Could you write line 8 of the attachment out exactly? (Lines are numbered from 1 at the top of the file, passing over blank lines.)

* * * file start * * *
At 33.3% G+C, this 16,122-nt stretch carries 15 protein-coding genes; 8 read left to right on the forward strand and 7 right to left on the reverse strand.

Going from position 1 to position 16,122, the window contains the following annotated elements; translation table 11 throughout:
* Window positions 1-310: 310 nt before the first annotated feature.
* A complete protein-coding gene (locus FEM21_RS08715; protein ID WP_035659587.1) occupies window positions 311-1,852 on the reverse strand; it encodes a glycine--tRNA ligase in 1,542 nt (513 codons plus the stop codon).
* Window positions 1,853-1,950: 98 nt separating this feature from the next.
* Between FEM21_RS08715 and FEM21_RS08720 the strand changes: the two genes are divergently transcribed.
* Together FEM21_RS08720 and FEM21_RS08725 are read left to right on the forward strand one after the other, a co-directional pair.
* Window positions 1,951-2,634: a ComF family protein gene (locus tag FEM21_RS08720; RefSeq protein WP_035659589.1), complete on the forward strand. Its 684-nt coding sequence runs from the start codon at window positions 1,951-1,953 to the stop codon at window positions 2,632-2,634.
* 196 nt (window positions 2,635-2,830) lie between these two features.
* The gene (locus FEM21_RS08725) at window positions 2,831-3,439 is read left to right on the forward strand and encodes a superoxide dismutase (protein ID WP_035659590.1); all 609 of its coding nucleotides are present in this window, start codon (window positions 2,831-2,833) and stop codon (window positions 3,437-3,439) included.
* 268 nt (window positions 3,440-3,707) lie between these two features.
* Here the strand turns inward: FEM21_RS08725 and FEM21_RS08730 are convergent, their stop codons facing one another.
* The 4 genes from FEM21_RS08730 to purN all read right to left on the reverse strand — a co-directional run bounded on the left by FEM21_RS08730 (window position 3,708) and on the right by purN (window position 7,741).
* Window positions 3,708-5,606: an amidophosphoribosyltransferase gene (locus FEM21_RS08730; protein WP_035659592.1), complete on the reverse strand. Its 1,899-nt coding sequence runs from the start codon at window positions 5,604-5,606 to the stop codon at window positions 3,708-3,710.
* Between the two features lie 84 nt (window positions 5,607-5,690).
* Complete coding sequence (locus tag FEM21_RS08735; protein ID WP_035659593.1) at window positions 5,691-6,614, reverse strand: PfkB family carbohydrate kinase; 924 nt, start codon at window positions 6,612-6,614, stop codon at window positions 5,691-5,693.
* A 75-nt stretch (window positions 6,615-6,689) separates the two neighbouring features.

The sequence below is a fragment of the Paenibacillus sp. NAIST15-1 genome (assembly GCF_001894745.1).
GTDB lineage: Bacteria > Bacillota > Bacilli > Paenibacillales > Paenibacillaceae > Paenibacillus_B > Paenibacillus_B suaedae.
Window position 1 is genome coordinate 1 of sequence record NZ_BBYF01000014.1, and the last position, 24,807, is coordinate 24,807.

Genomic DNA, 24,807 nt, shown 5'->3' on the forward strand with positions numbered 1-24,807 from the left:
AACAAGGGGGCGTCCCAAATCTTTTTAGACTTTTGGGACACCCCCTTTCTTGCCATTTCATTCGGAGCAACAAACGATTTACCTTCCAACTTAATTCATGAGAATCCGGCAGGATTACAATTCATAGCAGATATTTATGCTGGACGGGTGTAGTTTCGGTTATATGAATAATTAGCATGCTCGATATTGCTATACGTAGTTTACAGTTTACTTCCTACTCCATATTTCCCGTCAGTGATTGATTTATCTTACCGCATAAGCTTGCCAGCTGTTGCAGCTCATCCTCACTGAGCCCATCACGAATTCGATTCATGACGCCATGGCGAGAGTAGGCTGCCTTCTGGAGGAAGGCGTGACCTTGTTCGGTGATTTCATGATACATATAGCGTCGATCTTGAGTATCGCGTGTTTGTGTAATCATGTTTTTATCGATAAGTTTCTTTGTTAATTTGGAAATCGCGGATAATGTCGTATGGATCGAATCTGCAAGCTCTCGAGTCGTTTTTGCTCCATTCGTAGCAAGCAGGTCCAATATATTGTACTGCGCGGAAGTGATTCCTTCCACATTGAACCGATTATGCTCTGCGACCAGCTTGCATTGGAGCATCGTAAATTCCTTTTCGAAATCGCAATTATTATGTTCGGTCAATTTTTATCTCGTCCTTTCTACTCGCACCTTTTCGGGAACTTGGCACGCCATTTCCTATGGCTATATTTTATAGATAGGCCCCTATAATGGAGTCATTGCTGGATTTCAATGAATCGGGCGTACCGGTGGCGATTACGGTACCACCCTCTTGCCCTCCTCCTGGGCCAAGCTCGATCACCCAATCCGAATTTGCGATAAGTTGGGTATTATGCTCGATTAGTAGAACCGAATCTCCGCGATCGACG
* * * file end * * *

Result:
* Window positions 1,951-2,634: a ComF family protein gene (locus tag FEM21_RS08720; RefSeq protein WP_035659589.1), complete on the forward strand. Its 684-nt coding sequence runs from the start codon at window positions 1,951-1,953 to the stop codon at window positions 2,632-2,634.